While many conservatives bemoan the influence of billionaire investor George Soros over American politics through his prolific investments in nonprofits and media, progressives have long held a bogeyman of their own to attack: Charles and David Koch of Koch Industries, known in most outlets as “the Koch brothers.” The Kochs, described in some circles as “the financial engine of the Tea Party,” have built large chunks of the conservative nonprofit infrastructure since 2010 (which has earned their political investments the derogatory nickname “The Kochtopus”), and are some of the most prolific donors to Republican and libertarian-leaning politicians.

But for all these financial contributions to the grassroots and political sides of the conservative movement, the Kochs had yet to build up their influence in the media. That state of affairs may now be at an end, as the two are said to be considering buying the $7 billion Tribune newspaper company, which owns such well-known papers as The Los Angeles Times, The Chicago Tribune, The Baltimore Sun, The Orlando Sentinel and The Hartford Courant.

The New York Times reports:

The papers, valued at roughly $623 million, would be a financially diminutive deal for Koch Industries, the energy and manufacturing conglomerate based in Wichita, Kan., with annual revenue of about $115 billion.

Politically, however, the papers could serve as a broader platform for the Kochs’ laissez-faire ideas. The Los Angeles Times is the fourth-largest paper in the country, and The Tribune is No. 9, and others are in several battleground states, including two of the largest newspapers in Florida, The Orlando Sentinel and The Sun Sentinel in Fort Lauderdale. A deal could include Hoy, the second-largest Spanish-language daily newspaper, which speaks to the pivotal Hispanic demographic.[...]

At this early stage, the thinking inside the Tribune Company, the people close to the deal said, is that Koch Industries could prove the most appealing buyer. Others interested, including a group of wealthy Los Angeles residents led by the billionaire Eli Broad and Ronald W. Burkle, both prominent Democratic donors, and Rupert Murdoch’s News Corporation, would prefer to buy only The Los Angeles Times.

The Tribune Company has signaled it prefers to sell all eight papers and their back-office operations as a bundle. (Tribune, a $7 billion media company that also owns 23 television stations, could also decide to keep the papers if they do not attract a high enough offer.)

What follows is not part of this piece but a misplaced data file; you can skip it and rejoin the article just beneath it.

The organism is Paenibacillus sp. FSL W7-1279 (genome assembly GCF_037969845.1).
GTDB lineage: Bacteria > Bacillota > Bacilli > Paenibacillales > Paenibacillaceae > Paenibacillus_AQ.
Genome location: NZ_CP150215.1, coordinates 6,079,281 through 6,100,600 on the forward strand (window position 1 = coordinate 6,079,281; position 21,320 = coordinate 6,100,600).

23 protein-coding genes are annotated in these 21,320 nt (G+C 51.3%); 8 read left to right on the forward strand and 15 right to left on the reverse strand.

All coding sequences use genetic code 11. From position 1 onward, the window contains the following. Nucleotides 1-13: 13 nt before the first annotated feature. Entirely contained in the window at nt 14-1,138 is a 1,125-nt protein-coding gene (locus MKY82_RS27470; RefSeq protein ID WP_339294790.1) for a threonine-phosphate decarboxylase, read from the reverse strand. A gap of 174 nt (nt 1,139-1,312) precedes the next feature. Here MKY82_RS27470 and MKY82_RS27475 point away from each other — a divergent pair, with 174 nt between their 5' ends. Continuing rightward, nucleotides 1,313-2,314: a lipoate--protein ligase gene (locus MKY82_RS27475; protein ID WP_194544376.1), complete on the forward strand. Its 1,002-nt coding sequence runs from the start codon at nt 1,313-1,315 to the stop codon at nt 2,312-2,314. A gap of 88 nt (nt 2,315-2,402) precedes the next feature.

Naturally, the idea of such a deal has sent shockwaves through the liberal blogosphere. At least one petition already exists to try and stop it from happening:

Stop the next Fox News before it starts.

The Koch Brothers are the worst of the worst. Oil and gas billionaires, they’re known for buying elections, funding anti-science organizations, union busting, dodging taxes, and twisting democracy any way they can to promote their personal agenda.

Now, in a stunning move, according to the Hollywood Reporter, they want to buy the Los Angeles Times to further their radical right-wing agenda and move fringe Tea Party ideas into the mainstream.

They cannot be allowed to purchase one of the most respected newspapers in the country in the second biggest media market in order to peddle their discredited ideas and right wing propaganda. Millions of Angelenos count on the Los Angeles Times for real facts, real issues, and unbiased information. The L.A. Times endorsements in local and statewide elections carry substantial clout. The Koch brothers cannot be allowed to control this vital source of information.

Join us in calling on Peter Liguori, President of The Tribune Company, to say “Do not sell theLos Angeles Times to David and Charles Koch, or any other propagandists.”

Will these complaints work? If reports are accurate, it’s unlikely. Koch Industries is, according to the Times and other outlets, seen as the most attractive buyer by Tribune itself, and the company has publicly stated that it has no intention of forcing an agenda on the papers it is buying. However, that assurance is unlikely to quiet apprehension among the Kochs’ detractors.